Power to the Persona – Right On

Posted by on Jun 21, 2020 in News | No Comments

Recently, I was introduced to the process of Pragmatic Marketing – a tenant of which is buyer personas.  What, I asked myself, are buyer personas and why am I just now hearing about them?  (If you’re interested in this topic, but not in reading this whole blog, just skip to the Bottom Line Takeaway.)

Not surprisingly, upon digging deeper, I discovered that essentially, developing a buyer persona is something that marketers and communicators have been doing since our modern-day professions came into existence, somewhere in the early 50s.  (And no, I haven’t been doing this since the 50s!) Of course, we called it something else, like demographic market segmentation, or audience targeting.  But, if you were doing it right, the message and the media were always driven by the anticipated response of the intended receiver.

What has brought about a sea change, and the emergence of the buyer persona, are all the many available channels for getting messages out now and the demand by modern day audiences to have messaging customized individually for them.

Face it, previous media and message targeting offered all the precision and refinement of a sledge hammer. Typical media targeting was primarily limited to gender and age (which was roughly broken out into 12-17 yo, 18-24 yo, 25-34 yo, 35-44 yo, 35-44 yo, 45-54 yo, 55-64 yo and 65+).

Buyer personas go a little deeper than that.  They take into account “who,” “what,” “why” and “how” (If you’re a “J” major, you know this isn’t a new concept either!!!).

To simplify the process, personas are developed based on research, customer (and prospect) demographic and attitudinal profiling, and a good dose of gut.  From this, you develop a fictitious profile of a persona.  You give that persona a name, such as Marie Manager or Homeowner Harry – or you could just call him Dave.  You can even assign a fictitious photo if that helps bring the persona to life for you.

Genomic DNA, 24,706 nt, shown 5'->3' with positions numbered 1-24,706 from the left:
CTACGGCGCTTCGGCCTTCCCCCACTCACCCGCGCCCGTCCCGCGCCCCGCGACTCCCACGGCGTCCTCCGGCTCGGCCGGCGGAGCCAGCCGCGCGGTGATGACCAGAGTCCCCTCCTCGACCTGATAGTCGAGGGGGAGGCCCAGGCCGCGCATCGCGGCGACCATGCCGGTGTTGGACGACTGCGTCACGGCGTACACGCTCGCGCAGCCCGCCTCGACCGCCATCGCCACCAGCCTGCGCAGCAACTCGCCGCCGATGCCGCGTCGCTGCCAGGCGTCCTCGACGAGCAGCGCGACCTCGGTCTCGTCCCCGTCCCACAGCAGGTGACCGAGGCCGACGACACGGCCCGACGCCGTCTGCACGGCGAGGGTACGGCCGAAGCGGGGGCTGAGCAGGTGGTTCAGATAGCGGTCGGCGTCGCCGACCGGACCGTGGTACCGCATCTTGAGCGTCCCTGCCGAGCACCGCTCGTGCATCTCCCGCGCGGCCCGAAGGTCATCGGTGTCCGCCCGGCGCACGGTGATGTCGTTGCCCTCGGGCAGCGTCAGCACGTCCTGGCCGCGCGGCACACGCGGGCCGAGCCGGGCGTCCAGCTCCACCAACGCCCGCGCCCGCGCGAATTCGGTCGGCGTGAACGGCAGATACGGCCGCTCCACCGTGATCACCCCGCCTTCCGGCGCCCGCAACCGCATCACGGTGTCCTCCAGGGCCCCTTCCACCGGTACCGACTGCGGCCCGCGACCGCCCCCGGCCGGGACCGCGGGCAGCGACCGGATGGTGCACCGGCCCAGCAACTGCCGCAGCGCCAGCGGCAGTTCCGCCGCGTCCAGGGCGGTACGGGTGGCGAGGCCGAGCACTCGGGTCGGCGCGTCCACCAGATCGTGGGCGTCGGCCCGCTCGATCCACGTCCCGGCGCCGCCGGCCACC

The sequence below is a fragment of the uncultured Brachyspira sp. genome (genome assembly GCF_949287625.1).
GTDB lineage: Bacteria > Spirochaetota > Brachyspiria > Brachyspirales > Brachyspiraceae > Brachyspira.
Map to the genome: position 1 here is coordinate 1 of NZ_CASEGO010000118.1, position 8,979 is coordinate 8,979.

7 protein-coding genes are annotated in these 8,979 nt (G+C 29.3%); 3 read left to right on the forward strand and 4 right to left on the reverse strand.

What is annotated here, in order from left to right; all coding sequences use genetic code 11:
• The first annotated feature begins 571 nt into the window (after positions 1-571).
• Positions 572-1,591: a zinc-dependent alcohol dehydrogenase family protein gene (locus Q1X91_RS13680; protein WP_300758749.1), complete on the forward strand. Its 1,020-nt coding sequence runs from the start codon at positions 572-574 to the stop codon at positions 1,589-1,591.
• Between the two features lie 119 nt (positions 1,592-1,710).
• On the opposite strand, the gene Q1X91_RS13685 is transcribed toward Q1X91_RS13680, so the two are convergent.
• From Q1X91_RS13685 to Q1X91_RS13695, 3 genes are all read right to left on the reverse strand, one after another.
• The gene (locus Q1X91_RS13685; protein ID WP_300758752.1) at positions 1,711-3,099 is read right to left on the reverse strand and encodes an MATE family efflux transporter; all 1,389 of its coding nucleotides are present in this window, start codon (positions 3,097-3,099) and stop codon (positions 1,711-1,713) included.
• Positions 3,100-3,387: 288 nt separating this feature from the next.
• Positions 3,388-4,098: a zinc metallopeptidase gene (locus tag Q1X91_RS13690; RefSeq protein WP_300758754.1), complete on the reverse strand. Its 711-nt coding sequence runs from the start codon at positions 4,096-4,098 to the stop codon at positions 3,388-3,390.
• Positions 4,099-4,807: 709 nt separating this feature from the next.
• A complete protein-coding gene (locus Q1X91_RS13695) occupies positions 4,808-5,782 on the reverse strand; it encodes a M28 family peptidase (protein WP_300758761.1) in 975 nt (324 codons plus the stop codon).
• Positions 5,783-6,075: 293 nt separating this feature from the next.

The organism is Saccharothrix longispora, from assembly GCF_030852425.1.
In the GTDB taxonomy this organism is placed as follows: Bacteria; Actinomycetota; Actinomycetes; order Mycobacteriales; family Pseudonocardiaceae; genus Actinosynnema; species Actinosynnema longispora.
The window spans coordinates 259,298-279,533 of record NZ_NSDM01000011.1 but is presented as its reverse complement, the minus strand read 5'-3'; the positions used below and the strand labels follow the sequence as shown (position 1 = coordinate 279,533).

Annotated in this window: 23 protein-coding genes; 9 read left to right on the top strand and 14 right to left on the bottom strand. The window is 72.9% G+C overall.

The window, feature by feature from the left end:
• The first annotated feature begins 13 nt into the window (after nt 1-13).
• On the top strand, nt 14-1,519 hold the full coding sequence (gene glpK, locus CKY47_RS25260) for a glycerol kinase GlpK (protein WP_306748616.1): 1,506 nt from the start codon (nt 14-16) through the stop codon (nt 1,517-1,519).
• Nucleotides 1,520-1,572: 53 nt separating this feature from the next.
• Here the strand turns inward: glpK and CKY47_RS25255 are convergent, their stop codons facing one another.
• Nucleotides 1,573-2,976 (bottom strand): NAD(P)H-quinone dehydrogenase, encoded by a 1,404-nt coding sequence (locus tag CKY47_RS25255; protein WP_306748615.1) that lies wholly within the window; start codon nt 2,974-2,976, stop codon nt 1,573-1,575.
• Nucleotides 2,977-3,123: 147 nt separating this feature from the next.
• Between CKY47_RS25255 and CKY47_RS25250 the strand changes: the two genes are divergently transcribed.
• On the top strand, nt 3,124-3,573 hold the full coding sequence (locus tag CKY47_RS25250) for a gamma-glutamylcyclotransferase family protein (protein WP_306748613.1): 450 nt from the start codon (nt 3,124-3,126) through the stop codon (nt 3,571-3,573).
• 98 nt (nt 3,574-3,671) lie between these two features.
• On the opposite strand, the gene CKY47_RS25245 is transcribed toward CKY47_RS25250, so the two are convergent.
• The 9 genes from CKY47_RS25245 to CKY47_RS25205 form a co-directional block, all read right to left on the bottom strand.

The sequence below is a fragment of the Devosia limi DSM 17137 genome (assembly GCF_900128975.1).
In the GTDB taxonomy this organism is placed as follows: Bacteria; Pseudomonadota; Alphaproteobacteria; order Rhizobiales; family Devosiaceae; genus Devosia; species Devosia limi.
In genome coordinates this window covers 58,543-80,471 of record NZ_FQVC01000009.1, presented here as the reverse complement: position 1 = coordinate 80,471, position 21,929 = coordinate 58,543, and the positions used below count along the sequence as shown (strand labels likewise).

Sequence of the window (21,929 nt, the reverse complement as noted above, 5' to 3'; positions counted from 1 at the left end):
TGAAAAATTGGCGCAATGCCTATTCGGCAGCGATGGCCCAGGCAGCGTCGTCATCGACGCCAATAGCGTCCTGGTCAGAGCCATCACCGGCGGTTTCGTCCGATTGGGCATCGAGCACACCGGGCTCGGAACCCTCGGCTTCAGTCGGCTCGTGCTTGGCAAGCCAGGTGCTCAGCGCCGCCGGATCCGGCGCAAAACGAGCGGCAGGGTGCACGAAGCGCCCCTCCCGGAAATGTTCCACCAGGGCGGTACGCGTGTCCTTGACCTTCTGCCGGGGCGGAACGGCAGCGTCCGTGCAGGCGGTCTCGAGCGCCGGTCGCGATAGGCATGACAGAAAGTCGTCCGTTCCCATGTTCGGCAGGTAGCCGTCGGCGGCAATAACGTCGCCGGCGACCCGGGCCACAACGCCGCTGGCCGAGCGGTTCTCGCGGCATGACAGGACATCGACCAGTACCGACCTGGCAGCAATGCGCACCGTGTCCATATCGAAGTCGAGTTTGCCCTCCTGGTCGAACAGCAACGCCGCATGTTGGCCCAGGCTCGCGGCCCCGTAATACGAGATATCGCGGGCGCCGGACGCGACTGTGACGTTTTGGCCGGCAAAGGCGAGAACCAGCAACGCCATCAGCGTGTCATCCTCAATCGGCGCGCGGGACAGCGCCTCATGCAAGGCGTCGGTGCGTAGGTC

Then you fill out the rest of the persona, which can include anything from how many children the persona has, to how many years they’ve worked in their profession, to actual quotes you’ve garnered from interviews with customers who fit this profile.

Once you’ve fleshed out these personas, you can effectively go about designing your strategies, developing messages that resonate and selecting the proper media, not only for reaching, but influencing each persona.

The other interesting thing about personas, it’s ok to have a negative or exclusionary persona – a representation of whom you don’t wish to engage.  Radical concept!! But there really are personas who may be too expensive to acquire, may only buy from you once, may not care about your cause.  And it is perfectly permissible to define this negative persona(s) as well, so that you, and your team, don’t waste precious resources on limited returns.

Bottom Line Takeaway

Buyer personas are not just for buyers.  Personas are important for donor relations, for civic engagement, for membership development and retention and any other objective that requires effectively influencing others to take action that benefits them and helps your organization reach its goals.

Hopefully, this topic stimulates your interest and research into using personas to advance your mission.  For a free 30-minute consultation on developing brand personas for your organization, contact us.

In case you missed it, the headline of this post is an homage to the late, great John Lennon.